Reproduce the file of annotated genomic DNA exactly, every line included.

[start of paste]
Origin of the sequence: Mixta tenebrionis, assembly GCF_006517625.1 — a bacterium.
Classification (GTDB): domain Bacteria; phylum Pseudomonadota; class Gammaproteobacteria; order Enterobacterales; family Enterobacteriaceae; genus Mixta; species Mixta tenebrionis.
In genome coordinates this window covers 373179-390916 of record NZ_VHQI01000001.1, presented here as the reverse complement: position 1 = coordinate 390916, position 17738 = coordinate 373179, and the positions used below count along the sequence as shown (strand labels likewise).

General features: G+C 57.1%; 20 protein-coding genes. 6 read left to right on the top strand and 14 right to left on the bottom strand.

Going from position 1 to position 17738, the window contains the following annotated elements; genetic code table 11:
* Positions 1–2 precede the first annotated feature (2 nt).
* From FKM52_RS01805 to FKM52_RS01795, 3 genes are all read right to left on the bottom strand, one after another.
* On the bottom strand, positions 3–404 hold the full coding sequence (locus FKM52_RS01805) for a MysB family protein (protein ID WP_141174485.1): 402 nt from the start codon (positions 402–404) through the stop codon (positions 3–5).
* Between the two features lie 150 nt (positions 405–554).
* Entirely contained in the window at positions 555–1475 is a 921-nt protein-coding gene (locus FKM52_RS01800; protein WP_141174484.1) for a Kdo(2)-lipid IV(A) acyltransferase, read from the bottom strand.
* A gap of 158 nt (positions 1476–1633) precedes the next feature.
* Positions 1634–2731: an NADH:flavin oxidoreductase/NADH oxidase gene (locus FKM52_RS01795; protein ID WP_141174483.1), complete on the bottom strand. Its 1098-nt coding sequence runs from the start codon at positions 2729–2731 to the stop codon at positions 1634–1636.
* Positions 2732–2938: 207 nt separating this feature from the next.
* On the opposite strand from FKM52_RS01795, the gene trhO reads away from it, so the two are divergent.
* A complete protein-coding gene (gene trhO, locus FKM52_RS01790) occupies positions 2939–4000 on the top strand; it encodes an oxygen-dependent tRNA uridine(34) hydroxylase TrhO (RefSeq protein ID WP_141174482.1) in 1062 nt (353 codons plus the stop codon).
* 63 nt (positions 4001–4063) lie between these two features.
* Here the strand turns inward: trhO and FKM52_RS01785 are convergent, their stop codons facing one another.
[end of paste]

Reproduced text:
Origin of the sequence: Mixta tenebrionis, assembly GCF_006517625.1 — a bacterium.
Classification (GTDB): domain Bacteria; phylum Pseudomonadota; class Gammaproteobacteria; order Enterobacterales; family Enterobacteriaceae; genus Mixta; species Mixta tenebrionis.
In genome coordinates this window covers 373179-390916 of record NZ_VHQI01000001.1, presented here as the reverse complement: position 1 = coordinate 390916, position 17738 = coordinate 373179, and the positions used below count along the sequence as shown (strand labels likewise).

General features: G+C 57.1%; 20 protein-coding genes. 6 read left to right on the top strand and 14 right to left on the bottom strand.

Going from position 1 to position 17738, the window contains the following annotated elements; genetic code table 11:
* Positions 1–2 precede the first annotated feature (2 nt).
* From FKM52_RS01805 to FKM52_RS01795, 3 genes are all read right to left on the bottom strand, one after another.
* On the bottom strand, positions 3–404 hold the full coding sequence (locus FKM52_RS01805) for a MysB family protein (protein ID WP_141174485.1): 402 nt from the start codon (positions 402–404) through the stop codon (positions 3–5).
* Between the two features lie 150 nt (positions 405–554).
* Entirely contained in the window at positions 555–1475 is a 921-nt protein-coding gene (locus FKM52_RS01800; protein WP_141174484.1) for a Kdo(2)-lipid IV(A) acyltransferase, read from the bottom strand.
* A gap of 158 nt (positions 1476–1633) precedes the next feature.
* Positions 1634–2731: an NADH:flavin oxidoreductase/NADH oxidase gene (locus FKM52_RS01795; protein ID WP_141174483.1), complete on the bottom strand. Its 1098-nt coding sequence runs from the start codon at positions 2729–2731 to the stop codon at positions 1634–1636.
* Positions 2732–2938: 207 nt separating this feature from the next.
* On the opposite strand from FKM52_RS01795, the gene trhO reads away from it, so the two are divergent.
* A complete protein-coding gene (gene trhO, locus FKM52_RS01790) occupies positions 2939–4000 on the top strand; it encodes an oxygen-dependent tRNA uridine(34) hydroxylase TrhO (RefSeq protein ID WP_141174482.1) in 1062 nt (353 codons plus the stop codon).
* 63 nt (positions 4001–4063) lie between these two features.
* Here the strand turns inward: trhO and FKM52_RS01785 are convergent, their stop codons facing one another.